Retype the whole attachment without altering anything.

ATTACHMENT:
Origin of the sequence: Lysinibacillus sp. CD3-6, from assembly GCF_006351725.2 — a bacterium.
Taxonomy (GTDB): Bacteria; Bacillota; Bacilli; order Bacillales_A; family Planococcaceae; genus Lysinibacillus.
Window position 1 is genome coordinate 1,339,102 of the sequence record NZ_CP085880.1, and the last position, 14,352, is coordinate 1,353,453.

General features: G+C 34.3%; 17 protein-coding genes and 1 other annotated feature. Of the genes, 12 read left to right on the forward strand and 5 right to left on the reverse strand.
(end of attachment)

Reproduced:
Origin of the sequence: Lysinibacillus sp. CD3-6, from assembly GCF_006351725.2 — a bacterium.
Taxonomy (GTDB): Bacteria; Bacillota; Bacilli; order Bacillales_A; family Planococcaceae; genus Lysinibacillus.
Window position 1 is genome coordinate 1,339,102 of the sequence record NZ_CP085880.1, and the last position, 14,352, is coordinate 1,353,453.

General features: G+C 34.3%; 17 protein-coding genes and 1 other annotated feature. Of the genes, 12 read left to right on the forward strand and 5 right to left on the reverse strand.